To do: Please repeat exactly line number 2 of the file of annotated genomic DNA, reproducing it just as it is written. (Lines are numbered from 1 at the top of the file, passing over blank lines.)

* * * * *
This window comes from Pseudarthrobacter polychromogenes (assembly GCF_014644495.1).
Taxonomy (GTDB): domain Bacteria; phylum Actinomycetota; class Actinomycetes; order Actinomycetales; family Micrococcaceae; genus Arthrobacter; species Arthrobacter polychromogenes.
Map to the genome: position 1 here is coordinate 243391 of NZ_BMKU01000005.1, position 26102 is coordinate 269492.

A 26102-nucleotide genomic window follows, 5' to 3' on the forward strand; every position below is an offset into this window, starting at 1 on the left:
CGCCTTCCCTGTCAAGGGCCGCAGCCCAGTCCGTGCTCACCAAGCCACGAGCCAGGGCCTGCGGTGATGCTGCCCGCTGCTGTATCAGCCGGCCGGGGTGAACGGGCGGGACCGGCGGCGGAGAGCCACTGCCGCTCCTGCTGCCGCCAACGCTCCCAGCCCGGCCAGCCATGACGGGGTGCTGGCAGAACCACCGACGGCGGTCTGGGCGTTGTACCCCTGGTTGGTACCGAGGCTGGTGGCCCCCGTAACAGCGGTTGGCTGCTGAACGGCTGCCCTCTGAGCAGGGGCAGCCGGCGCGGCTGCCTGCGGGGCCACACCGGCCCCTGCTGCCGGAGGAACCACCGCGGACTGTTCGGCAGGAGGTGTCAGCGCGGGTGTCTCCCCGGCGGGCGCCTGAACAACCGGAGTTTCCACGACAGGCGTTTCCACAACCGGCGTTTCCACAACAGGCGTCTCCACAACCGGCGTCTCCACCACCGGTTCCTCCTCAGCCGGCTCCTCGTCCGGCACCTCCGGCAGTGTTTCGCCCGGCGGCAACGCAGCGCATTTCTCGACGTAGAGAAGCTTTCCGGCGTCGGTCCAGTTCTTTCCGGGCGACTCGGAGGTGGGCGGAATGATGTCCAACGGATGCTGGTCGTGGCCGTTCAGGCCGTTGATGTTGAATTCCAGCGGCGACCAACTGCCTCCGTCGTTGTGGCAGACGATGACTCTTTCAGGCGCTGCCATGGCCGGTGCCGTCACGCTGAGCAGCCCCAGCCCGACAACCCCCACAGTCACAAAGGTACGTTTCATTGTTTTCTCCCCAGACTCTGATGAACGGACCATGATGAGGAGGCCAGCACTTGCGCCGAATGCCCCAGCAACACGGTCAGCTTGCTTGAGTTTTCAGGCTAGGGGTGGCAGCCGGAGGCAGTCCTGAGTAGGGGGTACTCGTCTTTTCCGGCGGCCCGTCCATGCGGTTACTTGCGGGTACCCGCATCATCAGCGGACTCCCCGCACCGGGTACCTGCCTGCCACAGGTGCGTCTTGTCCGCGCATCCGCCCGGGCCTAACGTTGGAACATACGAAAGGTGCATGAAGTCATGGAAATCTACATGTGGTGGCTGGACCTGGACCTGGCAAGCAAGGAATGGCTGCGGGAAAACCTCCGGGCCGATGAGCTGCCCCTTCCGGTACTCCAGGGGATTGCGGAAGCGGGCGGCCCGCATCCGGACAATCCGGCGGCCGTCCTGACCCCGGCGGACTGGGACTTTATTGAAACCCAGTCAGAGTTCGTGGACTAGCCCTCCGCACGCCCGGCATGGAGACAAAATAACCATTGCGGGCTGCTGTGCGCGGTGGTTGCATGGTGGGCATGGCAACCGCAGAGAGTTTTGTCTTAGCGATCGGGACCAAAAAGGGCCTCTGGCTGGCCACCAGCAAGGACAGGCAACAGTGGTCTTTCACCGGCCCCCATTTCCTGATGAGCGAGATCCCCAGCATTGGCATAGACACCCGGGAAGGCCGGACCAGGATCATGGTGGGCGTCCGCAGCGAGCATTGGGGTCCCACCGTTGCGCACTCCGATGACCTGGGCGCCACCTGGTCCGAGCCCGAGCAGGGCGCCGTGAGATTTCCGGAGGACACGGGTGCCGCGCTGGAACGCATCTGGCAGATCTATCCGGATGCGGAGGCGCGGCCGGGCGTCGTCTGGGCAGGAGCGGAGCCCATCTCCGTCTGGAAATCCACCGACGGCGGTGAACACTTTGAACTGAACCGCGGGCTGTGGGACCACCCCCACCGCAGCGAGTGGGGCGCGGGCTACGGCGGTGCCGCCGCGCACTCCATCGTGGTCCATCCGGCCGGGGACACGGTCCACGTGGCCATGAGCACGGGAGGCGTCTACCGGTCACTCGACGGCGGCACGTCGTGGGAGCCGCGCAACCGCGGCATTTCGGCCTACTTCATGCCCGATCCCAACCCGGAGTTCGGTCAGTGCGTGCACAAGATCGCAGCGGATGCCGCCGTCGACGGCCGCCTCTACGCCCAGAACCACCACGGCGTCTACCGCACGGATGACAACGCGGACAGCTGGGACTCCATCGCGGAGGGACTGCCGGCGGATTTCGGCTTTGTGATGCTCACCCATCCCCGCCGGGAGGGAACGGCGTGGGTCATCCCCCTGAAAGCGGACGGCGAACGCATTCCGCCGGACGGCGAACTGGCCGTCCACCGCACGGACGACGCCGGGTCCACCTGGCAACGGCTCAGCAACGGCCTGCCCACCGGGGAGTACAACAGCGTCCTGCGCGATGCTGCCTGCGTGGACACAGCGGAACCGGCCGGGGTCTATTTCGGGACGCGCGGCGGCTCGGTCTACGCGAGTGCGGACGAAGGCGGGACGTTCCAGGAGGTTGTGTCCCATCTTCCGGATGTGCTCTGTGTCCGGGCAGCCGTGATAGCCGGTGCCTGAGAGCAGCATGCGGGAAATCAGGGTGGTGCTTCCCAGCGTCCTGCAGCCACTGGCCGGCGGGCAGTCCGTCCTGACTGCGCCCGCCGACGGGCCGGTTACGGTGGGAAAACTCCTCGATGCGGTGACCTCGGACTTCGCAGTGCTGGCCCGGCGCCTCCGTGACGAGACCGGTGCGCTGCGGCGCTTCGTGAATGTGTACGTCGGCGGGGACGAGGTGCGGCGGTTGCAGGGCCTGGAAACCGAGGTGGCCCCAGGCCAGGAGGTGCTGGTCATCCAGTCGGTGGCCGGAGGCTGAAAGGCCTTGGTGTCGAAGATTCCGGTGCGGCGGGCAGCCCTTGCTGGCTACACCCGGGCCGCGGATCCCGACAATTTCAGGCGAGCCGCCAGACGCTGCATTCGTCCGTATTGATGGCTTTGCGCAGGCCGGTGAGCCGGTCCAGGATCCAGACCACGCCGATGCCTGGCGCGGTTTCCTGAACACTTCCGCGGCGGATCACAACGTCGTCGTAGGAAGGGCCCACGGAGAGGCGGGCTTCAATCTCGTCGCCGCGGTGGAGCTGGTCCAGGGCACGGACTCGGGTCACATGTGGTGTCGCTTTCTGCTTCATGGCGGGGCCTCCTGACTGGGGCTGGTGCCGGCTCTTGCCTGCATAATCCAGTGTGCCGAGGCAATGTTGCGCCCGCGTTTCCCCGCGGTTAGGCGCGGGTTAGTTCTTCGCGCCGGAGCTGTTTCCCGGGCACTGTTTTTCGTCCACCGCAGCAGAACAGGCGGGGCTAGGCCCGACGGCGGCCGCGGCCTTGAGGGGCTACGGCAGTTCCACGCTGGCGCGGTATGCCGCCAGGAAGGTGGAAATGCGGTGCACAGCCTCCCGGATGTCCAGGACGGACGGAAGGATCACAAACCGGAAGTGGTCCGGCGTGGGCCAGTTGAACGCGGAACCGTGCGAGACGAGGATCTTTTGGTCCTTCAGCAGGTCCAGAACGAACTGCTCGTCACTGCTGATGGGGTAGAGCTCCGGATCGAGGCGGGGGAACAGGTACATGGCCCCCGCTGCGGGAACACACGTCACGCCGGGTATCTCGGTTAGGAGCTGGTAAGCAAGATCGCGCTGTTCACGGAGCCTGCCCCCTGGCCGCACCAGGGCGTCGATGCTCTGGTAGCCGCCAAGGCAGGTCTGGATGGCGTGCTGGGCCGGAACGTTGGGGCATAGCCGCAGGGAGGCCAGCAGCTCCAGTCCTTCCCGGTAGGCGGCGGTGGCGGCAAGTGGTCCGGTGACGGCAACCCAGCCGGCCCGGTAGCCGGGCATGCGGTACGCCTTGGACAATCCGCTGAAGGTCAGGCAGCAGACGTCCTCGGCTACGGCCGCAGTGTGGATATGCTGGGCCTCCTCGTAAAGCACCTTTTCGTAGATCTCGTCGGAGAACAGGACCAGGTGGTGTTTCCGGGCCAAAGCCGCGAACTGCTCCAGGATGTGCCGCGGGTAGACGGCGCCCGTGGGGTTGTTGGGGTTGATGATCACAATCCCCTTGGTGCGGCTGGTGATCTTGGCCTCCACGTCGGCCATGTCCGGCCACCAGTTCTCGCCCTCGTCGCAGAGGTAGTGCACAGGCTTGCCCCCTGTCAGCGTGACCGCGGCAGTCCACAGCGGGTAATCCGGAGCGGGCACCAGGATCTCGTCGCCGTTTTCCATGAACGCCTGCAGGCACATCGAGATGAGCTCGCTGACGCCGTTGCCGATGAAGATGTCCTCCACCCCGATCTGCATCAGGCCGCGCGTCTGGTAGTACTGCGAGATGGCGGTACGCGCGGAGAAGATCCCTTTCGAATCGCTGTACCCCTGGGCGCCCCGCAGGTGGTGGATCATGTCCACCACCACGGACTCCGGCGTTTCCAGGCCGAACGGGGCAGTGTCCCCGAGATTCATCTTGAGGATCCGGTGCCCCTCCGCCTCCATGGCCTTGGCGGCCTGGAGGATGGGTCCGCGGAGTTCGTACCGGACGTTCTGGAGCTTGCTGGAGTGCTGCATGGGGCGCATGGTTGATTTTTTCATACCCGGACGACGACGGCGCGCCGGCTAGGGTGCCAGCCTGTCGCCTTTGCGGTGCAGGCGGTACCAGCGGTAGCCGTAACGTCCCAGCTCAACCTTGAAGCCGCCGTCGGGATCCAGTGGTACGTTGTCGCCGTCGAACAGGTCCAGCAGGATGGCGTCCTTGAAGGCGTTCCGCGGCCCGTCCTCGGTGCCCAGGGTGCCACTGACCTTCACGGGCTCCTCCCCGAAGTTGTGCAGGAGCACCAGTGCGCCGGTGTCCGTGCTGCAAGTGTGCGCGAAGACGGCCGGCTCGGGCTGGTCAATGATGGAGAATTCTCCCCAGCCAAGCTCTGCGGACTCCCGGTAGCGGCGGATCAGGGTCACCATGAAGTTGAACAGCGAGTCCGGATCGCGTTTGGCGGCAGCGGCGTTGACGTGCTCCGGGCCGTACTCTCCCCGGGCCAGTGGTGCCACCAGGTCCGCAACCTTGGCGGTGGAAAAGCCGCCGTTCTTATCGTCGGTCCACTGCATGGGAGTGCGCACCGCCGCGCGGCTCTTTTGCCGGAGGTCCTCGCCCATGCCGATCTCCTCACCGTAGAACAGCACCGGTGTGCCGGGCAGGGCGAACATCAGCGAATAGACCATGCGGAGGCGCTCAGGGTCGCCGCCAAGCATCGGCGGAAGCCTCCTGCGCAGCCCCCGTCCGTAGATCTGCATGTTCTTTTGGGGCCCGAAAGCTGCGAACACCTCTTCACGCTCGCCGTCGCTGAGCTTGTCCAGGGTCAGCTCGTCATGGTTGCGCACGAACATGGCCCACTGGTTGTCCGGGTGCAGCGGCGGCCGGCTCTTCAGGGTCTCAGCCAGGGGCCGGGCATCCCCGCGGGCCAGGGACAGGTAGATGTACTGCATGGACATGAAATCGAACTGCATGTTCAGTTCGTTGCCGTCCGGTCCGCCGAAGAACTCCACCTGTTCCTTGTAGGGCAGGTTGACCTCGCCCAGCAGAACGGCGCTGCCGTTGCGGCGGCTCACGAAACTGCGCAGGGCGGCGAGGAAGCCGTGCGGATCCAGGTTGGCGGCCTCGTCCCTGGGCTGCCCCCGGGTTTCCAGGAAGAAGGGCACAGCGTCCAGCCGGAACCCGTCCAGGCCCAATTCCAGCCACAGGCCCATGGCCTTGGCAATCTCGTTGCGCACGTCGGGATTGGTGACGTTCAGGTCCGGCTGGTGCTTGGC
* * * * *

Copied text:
Taxonomy (GTDB): domain Bacteria; phylum Actinomycetota; class Actinomycetes; order Actinomycetales; family Micrococcaceae; genus Arthrobacter; species Arthrobacter polychromogenes.